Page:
In terms of making CRM easier to use, many developers were (and some still are) following the trend of making data entry easier, since salespeople have been complaining about data entry. As important this approach is and should be, I think data entry is only the symptom of a deeper complication, and only a partial solution. The real issue is that CRM does nothing to assist the salesperson (and little to assist the sales manager) in sales, once all that data has been entered.

What was needed from a CRM product manager was to really figure out what CRM users were actually doing, and how they could best be assisted in getting it done. Or put another way, how we could assist CRM users to work more effectively and efficiently in an ever-changing environment. Just from viewing this crucial need, we can see that most CRM systems were created from a developer and not a user point of view. Working from the user viewpoint is but one of Pipeliner’s radical departures from tradition.

We’re currently living in a world that is constantly moving and shifting, with areas that will never be the same. Overlapping this is the digital world, which is regularly bringing new technologies. In all of this we need a highly effective CRM (although as I pointed out in the last blog that term has already been exceeded as we’re accomplishing much more than “customer relationship management.”).

Such a system must be incredibly flexible, and rapidly and easily adoptable. If not, then you regularly miss the opportunities that pass by you like waves—from customers, from competitors, from the market, from new industries and even from your own product development.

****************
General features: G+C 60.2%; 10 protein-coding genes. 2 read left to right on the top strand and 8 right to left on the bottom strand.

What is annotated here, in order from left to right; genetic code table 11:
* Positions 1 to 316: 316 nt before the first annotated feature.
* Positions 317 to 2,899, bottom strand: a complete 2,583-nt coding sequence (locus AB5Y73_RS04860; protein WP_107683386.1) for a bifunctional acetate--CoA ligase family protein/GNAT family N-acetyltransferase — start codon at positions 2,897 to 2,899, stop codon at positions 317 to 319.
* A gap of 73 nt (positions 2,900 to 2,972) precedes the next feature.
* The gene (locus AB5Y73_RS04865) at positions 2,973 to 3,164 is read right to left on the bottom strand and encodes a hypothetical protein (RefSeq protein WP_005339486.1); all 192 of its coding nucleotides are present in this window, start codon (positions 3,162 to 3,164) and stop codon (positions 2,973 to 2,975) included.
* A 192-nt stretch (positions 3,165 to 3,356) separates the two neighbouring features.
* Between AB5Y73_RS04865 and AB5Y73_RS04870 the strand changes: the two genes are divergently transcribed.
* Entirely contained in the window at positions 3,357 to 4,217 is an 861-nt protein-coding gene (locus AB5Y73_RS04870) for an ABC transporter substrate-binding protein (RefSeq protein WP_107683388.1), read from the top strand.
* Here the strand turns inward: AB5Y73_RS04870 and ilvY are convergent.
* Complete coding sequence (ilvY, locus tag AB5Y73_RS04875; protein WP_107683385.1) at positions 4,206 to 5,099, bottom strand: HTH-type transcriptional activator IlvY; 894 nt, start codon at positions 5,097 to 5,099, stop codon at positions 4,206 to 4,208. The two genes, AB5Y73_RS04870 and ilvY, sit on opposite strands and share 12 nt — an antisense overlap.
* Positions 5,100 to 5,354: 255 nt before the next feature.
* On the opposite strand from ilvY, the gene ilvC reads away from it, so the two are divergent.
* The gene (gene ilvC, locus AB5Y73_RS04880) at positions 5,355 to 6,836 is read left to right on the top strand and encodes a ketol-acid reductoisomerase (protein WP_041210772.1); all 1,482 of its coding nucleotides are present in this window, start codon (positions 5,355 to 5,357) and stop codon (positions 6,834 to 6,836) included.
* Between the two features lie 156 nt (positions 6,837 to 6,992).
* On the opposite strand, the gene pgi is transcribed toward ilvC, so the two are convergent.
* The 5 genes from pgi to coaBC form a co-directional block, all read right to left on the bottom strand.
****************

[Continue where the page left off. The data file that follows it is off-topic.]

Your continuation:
Cutting Out the Middlemen

As we’ve seen with traditional CRM applications, when you have a very static and complex system, you need a lot of middlemen. This has been no more apparent than with the mega-publishers such as Microsoft and Oracle—whole companies have made millions from being CRM consultants in between these companies and their clients.

A system such as ours cuts out such middlemen through greatly improved technology, but also through the core concept of our architecture. We have deliberately developed Pipeliner CRM to be understandable, adaptable and customizable by anyone. On the one hand cutting out middlemen costs people jobs—but on the other hand it creates new ones, and saves companies millions in the bargain.

The Pipeliner Concept

So given everything that had come before, and the fact that most users thought “CRM sucked,” we knew we had to start fresh.

The very basic idea came from an old IBM war room concept. This concept dictated that you had a board up in front of the room, and on the right-hand side of the board was the target. Pipeliner CRM reflects this concept utilizing brand new forms of technology and visualization.

Then I realized that if we were going to develop a CRM solution that users actually used, we would have to, in some way, make it enjoyable and perhaps even fun. Digital gaming had exploded and had become the biggest market on the planet—everyone was into it. I wondered why some elements of games could not also be brought into a business application, which was traditionally flat and boring. For that reason we made Pipeliner highly visual and even brought “gamification” elements into it.

Horizontal Processes

Because society has become so digital, only companies that have made that same transition will survive into the future. Beyond that, it is crucial that in the digital world every business must have a process in order to survive.

We knew from the beginning that every company had their own process and that no two were alike. For that reason we developed Pipeliner to be instantly customizable to a company’s exact sales process.

But we also have observed that, within a company, different areas of the company or different departments have their own processes—such as product sales, service sales, after-sales, pre-sales, and lead management. Hence we have made it possible for a company to implement as many processes as they need, within our CRM solution. And we’re actually the only CRM to do this two different ways—through our main pipeline view, and also through our unique bubble-chart 3D timeline. The lack of multiple processes is one of the reasons that traditional CRM applications have not been successful in the past.